Music Production

EDITING

ARRANGE WINDOW:

The arrange window is the main area in which you work when using a software DAW. The screenshot above is the arrange window from Cakewalk Sonar 8 Producer Edition. All of the digital audio and MIDI information is displayed here and can bee arranged (hence the name) and edited.

As the event meter (which can be seen as the vertical line on the left side of the pictured arrange window) passes over the audio and MIDI information; that information is translated into sound through the sound output via the speakers/monitors.

TOOLS:

There are various different tools available to you when working within a software DAW. The main tool used within any program is the simple mouse pointer. This functions as always allowing you to select and move the audio and MIDI information as well as work the various controls in the program.

When working specifically in the arrange window, there are various different tools available to you other than the mouse pointer. Some tools featured often include: Cut, Glue, Free Edit, Envelope, Draw and Fade/Cross-fade amongst others. Pro Tools and Sonar amongst others have a multi-tool function tool programmed in and most things can be achieved with the one toll by clicking at the right point on the audio clip i.e.. top half, bottom half (usually for select or highlight), top left corner or right left corner (for fades usually). Logic has a good selection of tools with the option of setting a secondary tool and toggling it by holding down alt on the keyboard, however this often applies Sonar and Pro Tools in a slightly different way.

Each of the programmes nowadays have multi-tool functionality as each new version from each manufacturer is packed with good idea of their own combigned with that of its rivals.

SHORTCUTS:

Shortcuts are often assigned to certain functions within the program(s) to allow for quick working, editing and navigation throughout the recording process. This can be as simple as the Spacebar operating Play/Stop to cutting, copying, pasting, selecting and the heavy majority of functions throughout the program(s).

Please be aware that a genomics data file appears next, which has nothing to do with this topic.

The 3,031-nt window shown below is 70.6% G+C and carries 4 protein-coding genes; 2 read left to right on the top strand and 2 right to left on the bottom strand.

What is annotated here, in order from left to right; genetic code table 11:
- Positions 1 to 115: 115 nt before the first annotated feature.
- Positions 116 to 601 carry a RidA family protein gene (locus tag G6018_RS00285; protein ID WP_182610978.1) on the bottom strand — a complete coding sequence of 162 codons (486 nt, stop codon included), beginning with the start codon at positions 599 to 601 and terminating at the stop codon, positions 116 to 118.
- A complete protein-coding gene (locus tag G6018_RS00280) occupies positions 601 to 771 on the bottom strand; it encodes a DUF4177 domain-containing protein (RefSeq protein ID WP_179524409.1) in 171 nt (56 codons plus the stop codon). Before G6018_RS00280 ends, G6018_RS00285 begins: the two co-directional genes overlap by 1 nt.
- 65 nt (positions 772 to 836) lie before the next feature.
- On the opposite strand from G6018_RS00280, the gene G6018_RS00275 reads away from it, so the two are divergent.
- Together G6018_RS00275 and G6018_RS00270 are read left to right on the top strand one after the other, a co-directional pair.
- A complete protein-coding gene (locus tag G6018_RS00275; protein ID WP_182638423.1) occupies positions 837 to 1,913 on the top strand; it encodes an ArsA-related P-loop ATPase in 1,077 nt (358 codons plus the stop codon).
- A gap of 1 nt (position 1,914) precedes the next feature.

Some of the DAWs if not all have the option of assigning preferred shortcuts to specific functions. The shortcuts can often be found from the menu bar or by searching the help section in the relevant program.

WORKING TO A GRID:

When working to a click (ensuring the project has been set to the right tempo & time signature) it is important to capture as rhythmically tight and accurate as possible. This is to capture the best sounding performance overall and to make the editing process easier and more accurate. The tighter the audio recorded to the click, the easier the editing. It is therefore harder to edit live recordings in terms of copying and pasting parts (for example), as the recorded audio will vary slightly throughout due to human feel and inconsistency. When working with competent musicians and performers this becomes less of an issue.

Nudge

Particularly when quantizing audio or just trying to adjust the overall groove of parts/cuts; nudge is a good method.

By using the relevant shortcuts, audio/MIDI parts can be nudged left or right by a small (set) amount such as 1 millisecond to adjust where they sit in conjunction to the grid and or click. So when quantizing audio certain parts can be nudged into the right place if there are inconsistencies in the resulting quantize.

TRANSPORT BAR:

Featured above is the transport bar from Sonar 8 Producer Edition. Most of (if not all) the software DAWs available have a transport bar.

The function of the transport bar is to allow the user to quickly and easily navigate the project throughout the recording editing and mixing process .It also often features some key project defining settings such as tempo, time signature, jump to or set markers and set and toggle loop features. On the right of the Sonar 8 transport bar above you can also see the CPU and Hard disk usage to monitor how demanding the project is on the computer you are working.

COPY & PASTE:

Some songs can and have been constructed and arranged entirely through the process of copying and pasting repeated sections. It is a good way therefore to use a good first chorus acoustic guitar track for every chorus throughout the song. It is important to be aware when copying and pasting heavily of the repetitive nature the song will have; this may be a technique you would use carefully, ensuring all the cuts are appropriately faded in and out where appropriate (as to not make it to obvious to the listener).